How COVID Has Reshaped Our Living Arrangements
It feels normal to us now, but social distancing, quarantine, and mandated mask-use would have been unimaginable a year ago. The COVID pandemic has radically altered the way we work, socialise, and holiday.
After being forced to work from home, we’ve realised it can be done without loss of productivity. The importance placed on offices has dwindled, while reliable internet connections at home are prioritised. Meanwhile, phone calls and video calls replaced coffee dates and dinner parties for socialising. Money that would normally be spent on overseas trips is instead being spent on home loans, renovations and local holidays.
The new normal
Naturally, all of this has changed day-to-day lives, and changed what people look for in a dwelling. The increased demand to work from home is driving much of this trend. “Many tenants are inquiring about and requesting properties with a strong internet connection,” says Jamie Billerwell, Business Development Manager at Code Property Group. “And there have been a lot more pet requests than usual, because people are at home more and want that companionship.”
Though it isn’t just about NBN and puppies. “I’ve been noticing people are wanting to upgrade to larger homes with bigger home offices,” says Lisa Perruzza, Business Development Manager at Place Bulimba. “We’re also seeing young professionals wanting to pool their money together to live in a four or five bedroom house. They get more space and value for money, and it’s something we’ve seen more of in the last few months.”
Though young professionals aren’t the only ones changing their living arrangements. “There are families who want to upgrade because they’re working from home,” continues Perruzza. “Kids aren’t at school as frequently as when schools were open, so they want bigger spaces to accommodate them.” That said, Perruzza did point out that young professionals were still the majority of up-sizers.
In the same bigger-is-better vein, Ben Lee Long, General Manager at TCM Rentals in Cairns, has found homes are much more popular than units. “Since COVID started, we’ve not rented our apartments as quickly as we used to, however houses are being tenanted quickly,” he says. “We believe tenants fear a further lockdown, and being in a unit is not very inviting.”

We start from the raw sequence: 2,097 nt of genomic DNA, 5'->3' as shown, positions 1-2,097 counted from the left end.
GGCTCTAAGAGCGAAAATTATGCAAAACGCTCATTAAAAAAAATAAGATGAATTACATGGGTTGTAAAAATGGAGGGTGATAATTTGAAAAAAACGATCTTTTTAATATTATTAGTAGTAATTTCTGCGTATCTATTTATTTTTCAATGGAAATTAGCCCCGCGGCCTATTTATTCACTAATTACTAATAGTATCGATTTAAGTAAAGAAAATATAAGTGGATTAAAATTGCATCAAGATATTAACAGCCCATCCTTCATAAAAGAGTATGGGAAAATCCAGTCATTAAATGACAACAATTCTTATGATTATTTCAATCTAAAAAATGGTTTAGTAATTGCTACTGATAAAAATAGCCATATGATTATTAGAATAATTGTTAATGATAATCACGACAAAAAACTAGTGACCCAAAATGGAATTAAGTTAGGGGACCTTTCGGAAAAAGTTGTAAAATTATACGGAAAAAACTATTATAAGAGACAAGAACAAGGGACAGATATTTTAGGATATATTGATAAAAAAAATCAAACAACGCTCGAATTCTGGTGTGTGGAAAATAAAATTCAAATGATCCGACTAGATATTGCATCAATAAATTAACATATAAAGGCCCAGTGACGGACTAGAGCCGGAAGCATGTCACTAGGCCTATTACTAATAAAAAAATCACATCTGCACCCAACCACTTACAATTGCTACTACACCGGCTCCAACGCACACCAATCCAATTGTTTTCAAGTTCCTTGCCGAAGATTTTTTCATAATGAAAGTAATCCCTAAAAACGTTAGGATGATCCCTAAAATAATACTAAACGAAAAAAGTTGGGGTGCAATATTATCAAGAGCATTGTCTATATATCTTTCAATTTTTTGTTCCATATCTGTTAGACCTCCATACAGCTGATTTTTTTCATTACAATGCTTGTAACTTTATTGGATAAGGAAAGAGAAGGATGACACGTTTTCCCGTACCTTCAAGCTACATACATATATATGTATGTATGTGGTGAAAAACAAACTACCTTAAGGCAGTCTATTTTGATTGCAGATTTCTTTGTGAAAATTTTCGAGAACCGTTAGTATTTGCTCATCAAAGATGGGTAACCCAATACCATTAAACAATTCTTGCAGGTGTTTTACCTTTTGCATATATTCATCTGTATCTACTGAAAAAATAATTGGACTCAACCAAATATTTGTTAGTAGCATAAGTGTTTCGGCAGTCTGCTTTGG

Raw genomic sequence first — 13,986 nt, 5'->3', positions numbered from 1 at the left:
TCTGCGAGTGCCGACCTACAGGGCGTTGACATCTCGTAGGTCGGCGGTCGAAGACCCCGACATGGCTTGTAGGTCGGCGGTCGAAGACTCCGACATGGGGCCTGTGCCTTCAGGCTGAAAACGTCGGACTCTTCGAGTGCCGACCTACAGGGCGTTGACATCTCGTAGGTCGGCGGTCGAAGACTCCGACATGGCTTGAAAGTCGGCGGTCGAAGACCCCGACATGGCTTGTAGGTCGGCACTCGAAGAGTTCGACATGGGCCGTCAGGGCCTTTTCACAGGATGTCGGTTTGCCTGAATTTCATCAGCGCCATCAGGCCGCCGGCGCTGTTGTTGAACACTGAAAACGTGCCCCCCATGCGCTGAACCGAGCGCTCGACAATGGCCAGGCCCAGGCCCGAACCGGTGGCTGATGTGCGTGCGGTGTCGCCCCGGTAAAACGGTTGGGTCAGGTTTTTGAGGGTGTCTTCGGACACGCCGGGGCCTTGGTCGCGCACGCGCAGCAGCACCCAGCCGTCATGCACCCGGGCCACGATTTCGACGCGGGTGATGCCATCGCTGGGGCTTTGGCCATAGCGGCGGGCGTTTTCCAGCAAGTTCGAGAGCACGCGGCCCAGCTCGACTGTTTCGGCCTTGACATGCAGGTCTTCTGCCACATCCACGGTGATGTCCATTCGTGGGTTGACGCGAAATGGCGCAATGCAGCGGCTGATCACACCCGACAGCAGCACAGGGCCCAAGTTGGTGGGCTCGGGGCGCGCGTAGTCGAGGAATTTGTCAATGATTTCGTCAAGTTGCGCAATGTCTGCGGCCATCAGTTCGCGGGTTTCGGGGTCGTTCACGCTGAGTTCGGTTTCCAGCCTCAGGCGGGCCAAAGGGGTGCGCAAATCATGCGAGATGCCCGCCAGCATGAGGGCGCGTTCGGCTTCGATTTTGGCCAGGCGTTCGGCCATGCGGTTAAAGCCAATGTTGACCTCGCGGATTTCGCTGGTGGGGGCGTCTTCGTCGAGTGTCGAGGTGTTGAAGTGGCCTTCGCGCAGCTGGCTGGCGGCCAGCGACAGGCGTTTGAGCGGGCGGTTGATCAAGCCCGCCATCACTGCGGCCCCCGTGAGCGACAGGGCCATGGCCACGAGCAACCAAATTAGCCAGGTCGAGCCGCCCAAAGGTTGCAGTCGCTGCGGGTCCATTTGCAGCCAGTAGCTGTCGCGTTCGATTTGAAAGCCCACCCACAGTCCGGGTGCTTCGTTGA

The effect on the market
In smaller volumes, Perruzza found some tenants were leaving the rental market altogether. “There are people who have been severely affected by COVID, such as those in the tourism and hospitality sectors, who are probably moving back in with friends or family members,” she says. But it isn’t a significant enough percentage to have a negative effect overall. “The rental market is moving along incredibly positively,” continues Perruzza. “We’re getting multiple applications on every property, and we’re getting large groups through at open homes. If anything there’s a shortage of stock available for them.”
The months ahead will reveal if this change is temporary, or if it represents a broader shift in our perceptions. For many young people, the key aspects of rental properties are location, price and/or company. After being effectively forced to spend more time at home rather than on campus or at social venues, perhaps they’ll continue to put a greater bearing on comfort and liveability. Like all of COVID’s uncertainties, only time will tell.